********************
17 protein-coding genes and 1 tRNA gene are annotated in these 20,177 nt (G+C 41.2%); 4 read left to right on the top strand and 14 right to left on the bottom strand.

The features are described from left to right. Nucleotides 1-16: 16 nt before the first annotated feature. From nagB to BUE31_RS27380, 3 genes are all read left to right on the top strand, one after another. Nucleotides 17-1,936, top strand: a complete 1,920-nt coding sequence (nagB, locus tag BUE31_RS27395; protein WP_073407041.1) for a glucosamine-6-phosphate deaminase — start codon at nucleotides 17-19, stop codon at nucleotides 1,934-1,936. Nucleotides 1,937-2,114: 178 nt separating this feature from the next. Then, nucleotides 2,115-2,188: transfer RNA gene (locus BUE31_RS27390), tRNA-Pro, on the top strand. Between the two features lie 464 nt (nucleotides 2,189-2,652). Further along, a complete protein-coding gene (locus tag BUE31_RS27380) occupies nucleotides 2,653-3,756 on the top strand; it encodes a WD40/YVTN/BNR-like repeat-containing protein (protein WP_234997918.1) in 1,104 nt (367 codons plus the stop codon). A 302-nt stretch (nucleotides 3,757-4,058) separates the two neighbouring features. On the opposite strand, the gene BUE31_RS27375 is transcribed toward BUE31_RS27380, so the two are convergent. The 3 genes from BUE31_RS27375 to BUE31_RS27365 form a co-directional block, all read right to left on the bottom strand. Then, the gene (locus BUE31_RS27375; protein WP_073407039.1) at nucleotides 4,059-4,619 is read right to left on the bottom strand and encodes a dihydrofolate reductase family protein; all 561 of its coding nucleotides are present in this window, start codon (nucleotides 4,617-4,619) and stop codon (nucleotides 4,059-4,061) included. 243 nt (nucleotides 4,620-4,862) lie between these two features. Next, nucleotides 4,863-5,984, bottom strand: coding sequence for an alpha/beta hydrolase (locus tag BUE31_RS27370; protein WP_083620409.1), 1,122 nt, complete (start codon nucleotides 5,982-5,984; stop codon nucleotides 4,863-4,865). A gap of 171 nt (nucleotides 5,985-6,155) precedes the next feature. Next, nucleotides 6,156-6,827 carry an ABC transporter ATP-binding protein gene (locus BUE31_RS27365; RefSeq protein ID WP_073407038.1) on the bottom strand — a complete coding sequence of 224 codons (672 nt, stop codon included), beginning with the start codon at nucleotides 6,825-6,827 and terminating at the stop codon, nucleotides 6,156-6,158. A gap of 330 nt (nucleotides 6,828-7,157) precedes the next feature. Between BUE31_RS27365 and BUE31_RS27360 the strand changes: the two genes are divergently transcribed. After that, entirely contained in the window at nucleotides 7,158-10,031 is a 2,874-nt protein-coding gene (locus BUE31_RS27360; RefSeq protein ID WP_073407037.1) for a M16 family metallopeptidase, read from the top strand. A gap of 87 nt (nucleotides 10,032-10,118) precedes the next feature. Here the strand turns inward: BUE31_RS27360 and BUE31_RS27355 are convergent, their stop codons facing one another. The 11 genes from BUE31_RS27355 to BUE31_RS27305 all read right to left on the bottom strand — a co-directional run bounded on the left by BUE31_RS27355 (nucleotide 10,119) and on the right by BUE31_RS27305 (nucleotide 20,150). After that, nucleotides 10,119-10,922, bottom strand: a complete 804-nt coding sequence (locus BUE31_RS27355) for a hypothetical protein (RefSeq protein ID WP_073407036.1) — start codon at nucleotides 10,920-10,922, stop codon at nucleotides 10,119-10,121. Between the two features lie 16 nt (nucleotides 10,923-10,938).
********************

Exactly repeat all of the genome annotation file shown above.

17 protein-coding genes and 1 tRNA gene are annotated in these 20,177 nt (G+C 41.2%); 4 read left to right on the top strand and 14 right to left on the bottom strand.

The features are described from left to right. Nucleotides 1-16: 16 nt before the first annotated feature. From nagB to BUE31_RS27380, 3 genes are all read left to right on the top strand, one after another. Nucleotides 17-1,936, top strand: a complete 1,920-nt coding sequence (nagB, locus tag BUE31_RS27395; protein WP_073407041.1) for a glucosamine-6-phosphate deaminase — start codon at nucleotides 17-19, stop codon at nucleotides 1,934-1,936. Nucleotides 1,937-2,114: 178 nt separating this feature from the next. Then, nucleotides 2,115-2,188: transfer RNA gene (locus BUE31_RS27390), tRNA-Pro, on the top strand. Between the two features lie 464 nt (nucleotides 2,189-2,652). Further along, a complete protein-coding gene (locus tag BUE31_RS27380) occupies nucleotides 2,653-3,756 on the top strand; it encodes a WD40/YVTN/BNR-like repeat-containing protein (protein WP_234997918.1) in 1,104 nt (367 codons plus the stop codon). A 302-nt stretch (nucleotides 3,757-4,058) separates the two neighbouring features. On the opposite strand, the gene BUE31_RS27375 is transcribed toward BUE31_RS27380, so the two are convergent. The 3 genes from BUE31_RS27375 to BUE31_RS27365 form a co-directional block, all read right to left on the bottom strand. Then, the gene (locus BUE31_RS27375; protein WP_073407039.1) at nucleotides 4,059-4,619 is read right to left on the bottom strand and encodes a dihydrofolate reductase family protein; all 561 of its coding nucleotides are present in this window, start codon (nucleotides 4,617-4,619) and stop codon (nucleotides 4,059-4,061) included. 243 nt (nucleotides 4,620-4,862) lie between these two features. Next, nucleotides 4,863-5,984, bottom strand: coding sequence for an alpha/beta hydrolase (locus tag BUE31_RS27370; protein WP_083620409.1), 1,122 nt, complete (start codon nucleotides 5,982-5,984; stop codon nucleotides 4,863-4,865). A gap of 171 nt (nucleotides 5,985-6,155) precedes the next feature. Next, nucleotides 6,156-6,827 carry an ABC transporter ATP-binding protein gene (locus BUE31_RS27365; RefSeq protein ID WP_073407038.1) on the bottom strand — a complete coding sequence of 224 codons (672 nt, stop codon included), beginning with the start codon at nucleotides 6,825-6,827 and terminating at the stop codon, nucleotides 6,156-6,158. A gap of 330 nt (nucleotides 6,828-7,157) precedes the next feature. Between BUE31_RS27365 and BUE31_RS27360 the strand changes: the two genes are divergently transcribed. After that, entirely contained in the window at nucleotides 7,158-10,031 is a 2,874-nt protein-coding gene (locus BUE31_RS27360; RefSeq protein ID WP_073407037.1) for a M16 family metallopeptidase, read from the top strand. A gap of 87 nt (nucleotides 10,032-10,118) precedes the next feature. Here the strand turns inward: BUE31_RS27360 and BUE31_RS27355 are convergent, their stop codons facing one another. The 11 genes from BUE31_RS27355 to BUE31_RS27305 all read right to left on the bottom strand — a co-directional run bounded on the left by BUE31_RS27355 (nucleotide 10,119) and on the right by BUE31_RS27305 (nucleotide 20,150). After that, nucleotides 10,119-10,922, bottom strand: a complete 804-nt coding sequence (locus BUE31_RS27355) for a hypothetical protein (RefSeq protein ID WP_073407036.1) — start codon at nucleotides 10,920-10,922, stop codon at nucleotides 10,119-10,121. Between the two features lie 16 nt (nucleotides 10,923-10,938).